But doctors still complain about one shortcoming: These tools can impede their productivity, reducing the number of patients they can see each day.
In a survey posted by AmericanEHR Partners, a collaboration between the American College of Physicians and software vendor Cientis Technologies, one respondent complained, "It takes twice as long to complete a patient's visit, and I see 75% of the patients now as compared to before EHR." Another survey respondent--a young, computer-savvy doc--griped about having to click too many times and switch among multiple screens: "The EHR makes every aspect of the work involved with patient care take MUCH longer than it did before."
[ Practice management software keeps the medical office running smoothly. For a closer look at KLAS' top-ranked systems, see 10 Top Medical Practice Management Software Systems. ]
Careen Whitley, a family practice doctor with Hill Physicians in Oakland, Calif., noted that before she started using an EHR, she was seeing about 35 patients a day. This dropped to 15 during system implementation, then went back up to 20 during the next six months. Speaking at a recent meeting of the Office of the National Coordinator for Health Information Technology, Whitley still gave EHRs an overall positive evaluation. "The efficiencies of EHR are not in the time spent by the provider, but rather in the more efficient use of ancillary staff, decreased redundancies, and instant availability of patient data," she said.
But some clinicians have been so frustrated working with EHRs that they're advising colleagues to take the penalty for not implementing one--a 1% reduction in reimbursements by 2015 from the Centers for Medicare and Medicaid Services.
Is that extreme reaction justified? Whitley's experience, as well as research from independent sources, suggests not.
One study, by Hemant Bhargava, professor of management and computer science at the UC Davis Graduate School of Management, and his colleagues looked at the productivity of about 100 physicians who use an EHR system. The researchers found that the physicians' productivity dropped initially by as much as 33% but after a month came back up to near preinstallment levels.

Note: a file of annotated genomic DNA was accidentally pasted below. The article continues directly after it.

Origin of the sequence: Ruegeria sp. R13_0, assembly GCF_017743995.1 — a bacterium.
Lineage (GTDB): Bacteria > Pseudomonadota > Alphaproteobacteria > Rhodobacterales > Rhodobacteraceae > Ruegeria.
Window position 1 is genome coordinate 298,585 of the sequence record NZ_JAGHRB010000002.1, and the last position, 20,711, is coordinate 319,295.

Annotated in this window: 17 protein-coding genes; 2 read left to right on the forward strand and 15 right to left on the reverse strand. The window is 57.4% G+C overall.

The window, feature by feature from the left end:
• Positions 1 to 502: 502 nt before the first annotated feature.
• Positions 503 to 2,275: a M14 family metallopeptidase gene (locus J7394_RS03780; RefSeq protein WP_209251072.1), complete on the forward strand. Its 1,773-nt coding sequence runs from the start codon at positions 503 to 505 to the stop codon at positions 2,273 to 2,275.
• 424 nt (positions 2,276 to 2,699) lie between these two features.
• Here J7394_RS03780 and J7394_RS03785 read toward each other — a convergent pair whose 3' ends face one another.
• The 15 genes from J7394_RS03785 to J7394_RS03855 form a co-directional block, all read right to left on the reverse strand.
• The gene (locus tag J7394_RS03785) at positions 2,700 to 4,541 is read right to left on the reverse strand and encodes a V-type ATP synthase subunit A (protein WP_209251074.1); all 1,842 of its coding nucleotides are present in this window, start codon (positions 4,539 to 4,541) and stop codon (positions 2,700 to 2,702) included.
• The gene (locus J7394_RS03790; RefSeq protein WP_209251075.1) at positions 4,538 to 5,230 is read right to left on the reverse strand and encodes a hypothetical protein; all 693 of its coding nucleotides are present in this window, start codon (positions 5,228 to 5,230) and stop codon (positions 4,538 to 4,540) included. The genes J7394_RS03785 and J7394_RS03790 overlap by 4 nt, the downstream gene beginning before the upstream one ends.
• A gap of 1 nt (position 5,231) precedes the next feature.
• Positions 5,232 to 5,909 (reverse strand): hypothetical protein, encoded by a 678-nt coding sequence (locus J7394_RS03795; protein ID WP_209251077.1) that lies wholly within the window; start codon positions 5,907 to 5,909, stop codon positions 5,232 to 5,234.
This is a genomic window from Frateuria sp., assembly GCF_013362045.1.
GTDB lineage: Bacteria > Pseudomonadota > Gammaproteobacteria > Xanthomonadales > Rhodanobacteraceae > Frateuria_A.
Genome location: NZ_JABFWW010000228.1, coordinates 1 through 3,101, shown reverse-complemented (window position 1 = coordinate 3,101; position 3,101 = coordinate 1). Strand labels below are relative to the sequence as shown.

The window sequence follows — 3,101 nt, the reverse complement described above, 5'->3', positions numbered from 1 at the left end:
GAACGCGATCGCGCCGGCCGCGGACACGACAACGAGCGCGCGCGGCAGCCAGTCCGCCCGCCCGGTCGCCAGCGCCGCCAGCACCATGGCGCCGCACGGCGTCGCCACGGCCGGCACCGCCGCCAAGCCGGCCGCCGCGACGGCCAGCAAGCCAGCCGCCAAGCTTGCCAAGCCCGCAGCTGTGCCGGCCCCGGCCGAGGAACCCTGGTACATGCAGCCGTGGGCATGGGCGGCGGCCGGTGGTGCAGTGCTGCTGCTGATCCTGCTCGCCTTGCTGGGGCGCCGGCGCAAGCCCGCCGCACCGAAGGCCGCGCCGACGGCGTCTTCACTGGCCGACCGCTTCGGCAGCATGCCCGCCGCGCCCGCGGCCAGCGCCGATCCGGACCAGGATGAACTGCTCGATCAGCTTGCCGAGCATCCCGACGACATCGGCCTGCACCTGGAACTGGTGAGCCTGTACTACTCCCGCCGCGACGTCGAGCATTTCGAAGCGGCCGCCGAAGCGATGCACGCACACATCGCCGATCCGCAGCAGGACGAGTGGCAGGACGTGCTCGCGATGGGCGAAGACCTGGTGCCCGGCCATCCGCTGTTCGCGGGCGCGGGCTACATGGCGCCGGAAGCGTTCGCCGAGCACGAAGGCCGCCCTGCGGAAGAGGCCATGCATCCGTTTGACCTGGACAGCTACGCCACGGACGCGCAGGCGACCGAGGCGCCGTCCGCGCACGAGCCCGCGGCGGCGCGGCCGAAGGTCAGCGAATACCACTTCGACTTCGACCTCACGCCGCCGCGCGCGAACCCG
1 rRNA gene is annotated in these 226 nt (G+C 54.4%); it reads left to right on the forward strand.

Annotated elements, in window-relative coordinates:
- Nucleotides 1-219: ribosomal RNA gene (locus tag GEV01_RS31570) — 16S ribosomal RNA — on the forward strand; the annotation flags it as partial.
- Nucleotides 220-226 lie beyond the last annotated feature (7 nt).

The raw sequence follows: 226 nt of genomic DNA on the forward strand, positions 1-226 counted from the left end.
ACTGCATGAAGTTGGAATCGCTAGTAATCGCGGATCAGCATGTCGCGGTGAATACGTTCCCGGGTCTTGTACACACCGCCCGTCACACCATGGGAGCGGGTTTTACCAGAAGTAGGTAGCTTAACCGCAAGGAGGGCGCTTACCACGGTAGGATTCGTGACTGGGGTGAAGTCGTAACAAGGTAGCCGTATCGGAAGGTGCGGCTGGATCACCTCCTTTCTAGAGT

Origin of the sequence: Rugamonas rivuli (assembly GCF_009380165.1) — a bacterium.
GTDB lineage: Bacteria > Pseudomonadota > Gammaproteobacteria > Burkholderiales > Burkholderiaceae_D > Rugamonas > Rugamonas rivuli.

Digging deeper into the productivity stats, Bhargava's team discovered that internists fared better than pediatricians and family practitioners. The researchers theorized that EHRs, because they can efficiently display stored data, are better suited for internists, who rely heavily on data review to reach a diagnosis. Pediatricians and family docs, on the other hand, do more data entry and documentation, which is still quite time-consuming with electronic records, especially when the system requires lots of drop-down menus, screens, and mouse clicks.
One obvious solution is for clinicians to find an EHR vendor that understands their specialty and tailors its product to fit the specialty's workflow. But that's only part of the answer. Clinicians complain about poor vendor support once the system is installed, or support that's too expensive. Buyer beware. Healthcare IT managers must get physicians and nurses involved at the very beginning of the EHR planning process.
Consider these three resources:
--KLAS. This advisory firm does independent evaluations of health IT systems and services, including their vendors, collecting feedback from thousands of end users. For instance, a February 2012 KLAS report looks at EHRs in 15 specialties.
--The American Medical Association. Consult the AMA's 15 questions to ask before signing an EMR/EHR agreement, as well as its Amagine service.
--AmericanEHR Partners. Mentioned earlier in this column, AmericanEHR Partners provides side-by-side comparisons of EHR products.
Clinicians often have good reason to be annoyed with EHRs. But doing a thorough analysis of your system options, and having the patience to move up the learning curve once the system is installed, will make the journey less aggravating.
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